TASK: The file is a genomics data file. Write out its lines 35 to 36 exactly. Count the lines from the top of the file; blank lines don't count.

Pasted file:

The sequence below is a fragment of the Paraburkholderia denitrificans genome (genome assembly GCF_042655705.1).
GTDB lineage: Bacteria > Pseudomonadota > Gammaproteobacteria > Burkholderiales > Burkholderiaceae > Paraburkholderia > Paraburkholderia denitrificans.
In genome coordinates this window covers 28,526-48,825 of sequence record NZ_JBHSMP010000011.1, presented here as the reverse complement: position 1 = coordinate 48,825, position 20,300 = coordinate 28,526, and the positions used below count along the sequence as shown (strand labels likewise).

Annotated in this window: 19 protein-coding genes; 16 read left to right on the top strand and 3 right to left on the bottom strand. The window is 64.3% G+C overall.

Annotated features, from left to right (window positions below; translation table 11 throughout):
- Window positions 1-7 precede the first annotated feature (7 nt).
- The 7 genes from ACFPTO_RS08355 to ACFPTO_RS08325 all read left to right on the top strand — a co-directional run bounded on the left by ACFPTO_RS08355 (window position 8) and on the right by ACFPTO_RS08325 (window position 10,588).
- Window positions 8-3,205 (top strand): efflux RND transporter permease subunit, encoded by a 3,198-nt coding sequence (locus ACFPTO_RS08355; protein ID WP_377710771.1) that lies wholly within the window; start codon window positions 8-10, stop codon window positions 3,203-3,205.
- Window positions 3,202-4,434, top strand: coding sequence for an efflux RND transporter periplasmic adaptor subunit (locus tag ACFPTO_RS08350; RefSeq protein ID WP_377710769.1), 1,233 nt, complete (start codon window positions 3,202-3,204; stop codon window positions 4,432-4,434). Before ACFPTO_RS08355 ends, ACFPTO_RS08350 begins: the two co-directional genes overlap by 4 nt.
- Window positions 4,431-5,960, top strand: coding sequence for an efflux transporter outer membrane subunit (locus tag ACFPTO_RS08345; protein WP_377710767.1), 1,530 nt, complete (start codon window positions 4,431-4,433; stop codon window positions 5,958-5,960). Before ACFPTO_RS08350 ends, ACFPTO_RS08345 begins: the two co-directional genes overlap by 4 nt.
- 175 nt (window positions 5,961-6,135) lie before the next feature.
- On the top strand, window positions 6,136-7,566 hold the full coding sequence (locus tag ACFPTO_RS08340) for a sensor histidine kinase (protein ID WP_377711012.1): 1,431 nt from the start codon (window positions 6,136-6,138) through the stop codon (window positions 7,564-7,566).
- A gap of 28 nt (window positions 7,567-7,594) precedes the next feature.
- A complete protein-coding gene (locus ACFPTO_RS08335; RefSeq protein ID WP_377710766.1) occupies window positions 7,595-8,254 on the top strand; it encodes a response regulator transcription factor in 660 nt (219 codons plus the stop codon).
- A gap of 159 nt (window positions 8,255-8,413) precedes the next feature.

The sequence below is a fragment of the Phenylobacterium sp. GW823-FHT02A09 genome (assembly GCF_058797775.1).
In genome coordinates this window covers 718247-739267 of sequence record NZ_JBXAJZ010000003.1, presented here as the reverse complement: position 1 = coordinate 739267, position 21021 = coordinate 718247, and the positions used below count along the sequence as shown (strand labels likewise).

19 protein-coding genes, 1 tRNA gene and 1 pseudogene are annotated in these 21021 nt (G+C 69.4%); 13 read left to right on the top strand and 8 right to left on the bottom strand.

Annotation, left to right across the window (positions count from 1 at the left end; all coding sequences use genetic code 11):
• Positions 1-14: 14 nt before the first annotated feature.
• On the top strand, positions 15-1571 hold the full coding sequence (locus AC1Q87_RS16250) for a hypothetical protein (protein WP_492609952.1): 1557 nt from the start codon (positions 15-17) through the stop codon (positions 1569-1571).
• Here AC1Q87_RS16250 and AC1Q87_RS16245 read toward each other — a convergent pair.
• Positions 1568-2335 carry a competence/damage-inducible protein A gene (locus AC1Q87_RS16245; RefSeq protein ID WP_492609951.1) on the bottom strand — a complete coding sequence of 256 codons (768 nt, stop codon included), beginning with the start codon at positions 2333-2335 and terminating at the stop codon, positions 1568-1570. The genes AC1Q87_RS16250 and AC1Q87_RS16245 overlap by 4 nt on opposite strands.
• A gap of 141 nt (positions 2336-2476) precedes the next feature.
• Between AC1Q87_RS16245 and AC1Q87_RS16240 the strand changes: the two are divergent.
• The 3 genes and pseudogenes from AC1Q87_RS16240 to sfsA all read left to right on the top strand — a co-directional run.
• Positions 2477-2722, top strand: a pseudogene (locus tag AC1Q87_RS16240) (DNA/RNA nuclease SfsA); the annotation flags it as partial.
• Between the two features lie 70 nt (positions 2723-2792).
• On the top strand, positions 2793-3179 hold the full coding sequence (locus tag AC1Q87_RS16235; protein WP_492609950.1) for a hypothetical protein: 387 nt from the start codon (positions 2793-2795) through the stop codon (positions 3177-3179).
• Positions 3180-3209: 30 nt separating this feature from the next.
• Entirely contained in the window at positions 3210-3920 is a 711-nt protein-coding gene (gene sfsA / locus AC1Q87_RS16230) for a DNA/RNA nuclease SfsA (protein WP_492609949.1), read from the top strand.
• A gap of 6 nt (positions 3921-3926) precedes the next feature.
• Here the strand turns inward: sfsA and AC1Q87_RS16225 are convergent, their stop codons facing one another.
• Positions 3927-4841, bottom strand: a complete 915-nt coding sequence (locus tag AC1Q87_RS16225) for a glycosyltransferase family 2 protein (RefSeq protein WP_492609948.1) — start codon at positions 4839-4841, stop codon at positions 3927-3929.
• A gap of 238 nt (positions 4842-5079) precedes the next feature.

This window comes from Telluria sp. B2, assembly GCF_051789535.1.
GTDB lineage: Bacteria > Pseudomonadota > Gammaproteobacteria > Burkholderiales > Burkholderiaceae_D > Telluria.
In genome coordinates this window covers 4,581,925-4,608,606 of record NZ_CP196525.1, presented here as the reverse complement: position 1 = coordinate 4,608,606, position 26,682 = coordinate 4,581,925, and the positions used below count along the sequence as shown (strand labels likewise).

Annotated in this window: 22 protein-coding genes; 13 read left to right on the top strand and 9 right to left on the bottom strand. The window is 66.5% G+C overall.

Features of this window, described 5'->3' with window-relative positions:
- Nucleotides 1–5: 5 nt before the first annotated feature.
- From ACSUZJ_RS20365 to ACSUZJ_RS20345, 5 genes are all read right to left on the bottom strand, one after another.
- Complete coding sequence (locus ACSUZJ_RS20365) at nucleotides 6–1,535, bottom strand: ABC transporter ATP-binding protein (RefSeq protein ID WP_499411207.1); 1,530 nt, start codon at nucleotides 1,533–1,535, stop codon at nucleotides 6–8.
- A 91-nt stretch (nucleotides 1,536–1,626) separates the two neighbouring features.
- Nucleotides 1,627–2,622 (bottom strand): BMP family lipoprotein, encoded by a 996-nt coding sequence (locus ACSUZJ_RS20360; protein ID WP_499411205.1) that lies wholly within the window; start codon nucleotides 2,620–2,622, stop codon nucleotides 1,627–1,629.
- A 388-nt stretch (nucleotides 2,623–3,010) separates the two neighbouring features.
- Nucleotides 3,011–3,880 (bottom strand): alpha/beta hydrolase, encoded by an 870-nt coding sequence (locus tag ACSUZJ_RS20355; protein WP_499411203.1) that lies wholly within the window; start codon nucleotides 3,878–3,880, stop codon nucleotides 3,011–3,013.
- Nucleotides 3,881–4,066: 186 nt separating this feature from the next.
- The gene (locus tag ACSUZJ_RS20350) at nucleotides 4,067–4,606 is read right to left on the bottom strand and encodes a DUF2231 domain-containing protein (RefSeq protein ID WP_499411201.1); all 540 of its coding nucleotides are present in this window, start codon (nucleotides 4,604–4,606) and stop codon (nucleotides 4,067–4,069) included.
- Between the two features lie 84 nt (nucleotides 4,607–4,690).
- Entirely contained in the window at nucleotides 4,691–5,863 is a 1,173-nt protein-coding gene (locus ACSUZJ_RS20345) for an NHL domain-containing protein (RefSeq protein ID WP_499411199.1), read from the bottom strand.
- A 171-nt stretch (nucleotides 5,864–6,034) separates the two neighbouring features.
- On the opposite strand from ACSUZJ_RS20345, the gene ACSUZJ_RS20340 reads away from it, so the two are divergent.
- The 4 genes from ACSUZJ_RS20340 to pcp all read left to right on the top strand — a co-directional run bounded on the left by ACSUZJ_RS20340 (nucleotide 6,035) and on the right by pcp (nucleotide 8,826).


• A gap of 238 nt (positions 4842-5079) precedes the next feature.

This window comes from Telluria sp. B2, assembly GCF_051789535.1.